He returned to Australia in December 1900 and next May took command of the mounted forces among the 14,000 troops assembled in Melbourne for the opening of the first Federal parliament. In March 1902 he was appointed acting commandant of the Commonwealth Military Forces in Victoria. On 30 April at Armadale, Melbourne, he married Emeline Shadforth, daughter of Robert Dyce Reid. In July he was transferred to command in Queensland and remained there until 1 August 1904 when, medically unfit, he retired from the army to live at Warrnambool, Victoria.

Price died at Warrnambool on 3 July 1911 and was buried with military honours in the family vault at Melbourne general cemetery, after a funeral attended by 'tens of thousands'. His wife, and three sons and a daughter of his first marriage, survived him. A portrait hangs in the Naval and Military Club, Melbourne. The eldest surviving son, Thomas Rose Caradoc Price, C.M.G., D.S.O. (1875-1949), became a brigadier in the British Army; Lieutenant-Commander Vivian Franklin Lyon Rose Price, R.N. (1881-1915), died on active service.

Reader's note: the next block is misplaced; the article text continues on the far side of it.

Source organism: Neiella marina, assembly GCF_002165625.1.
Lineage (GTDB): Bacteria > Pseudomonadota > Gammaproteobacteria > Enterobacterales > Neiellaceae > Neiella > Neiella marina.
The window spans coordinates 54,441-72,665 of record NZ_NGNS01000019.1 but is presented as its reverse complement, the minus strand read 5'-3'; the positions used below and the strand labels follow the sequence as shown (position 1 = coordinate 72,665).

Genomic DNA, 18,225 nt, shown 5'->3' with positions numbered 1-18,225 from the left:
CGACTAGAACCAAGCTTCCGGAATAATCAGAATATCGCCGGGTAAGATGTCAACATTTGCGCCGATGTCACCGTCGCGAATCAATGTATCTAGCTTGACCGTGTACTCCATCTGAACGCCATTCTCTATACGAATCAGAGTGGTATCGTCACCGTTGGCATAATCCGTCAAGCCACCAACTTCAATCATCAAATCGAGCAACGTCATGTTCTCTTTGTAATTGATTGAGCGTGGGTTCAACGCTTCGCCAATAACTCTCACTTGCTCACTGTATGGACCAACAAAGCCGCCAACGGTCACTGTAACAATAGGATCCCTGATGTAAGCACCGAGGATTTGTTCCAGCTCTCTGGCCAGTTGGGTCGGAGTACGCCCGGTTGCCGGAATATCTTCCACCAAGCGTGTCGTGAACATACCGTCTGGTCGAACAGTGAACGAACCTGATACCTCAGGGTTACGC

Judged 'an enthusiastic, capable and outspoken soldier' who was well-liked by his men, Price is principally remembered as a 'legendary scourge of striking unionists'.

Select Bibliography

  • J. A. La Nauze, Alfred Deakin (Melb, 1965)
  • G. R. Vazenry, Military Forces of Victoria, 1854-1967 (Melb, 1970?)
  • L. M. Field, The Forgotten War (Melb, 1979)
  • W. Calder, Heroes and Gentlemen (Melb, 1985)
  • Parliamentary Debates (Victoria), 1890, p 1935
  • Votes and Proceedings (Victoria), 1891, 5 (132), p 12
  • London Gazette, 16 Apr 1901
  • Argus (Melbourne), 28-30 Apr 1902, 11 Nov 1906, 4, 6 July 1911
  • Age (Melbourne), 4 July 1911
  • Bulletin (Sydney), 13 July 1911.

Citation details

Chris Clark, 'Price, Thomas Caradoc (1842–1911)', Australian Dictionary of Biography, National Centre of Biography, Australian National University,, published first in hardcopy 1988, accessed online 23 July 2024.

This article was published in hardcopy in Australian Dictionary of Biography, Volume 11, (Melbourne University Press), 1988

View the front pages for Volume 11

© Copyright Australian Dictionary of Biography, 2006-2024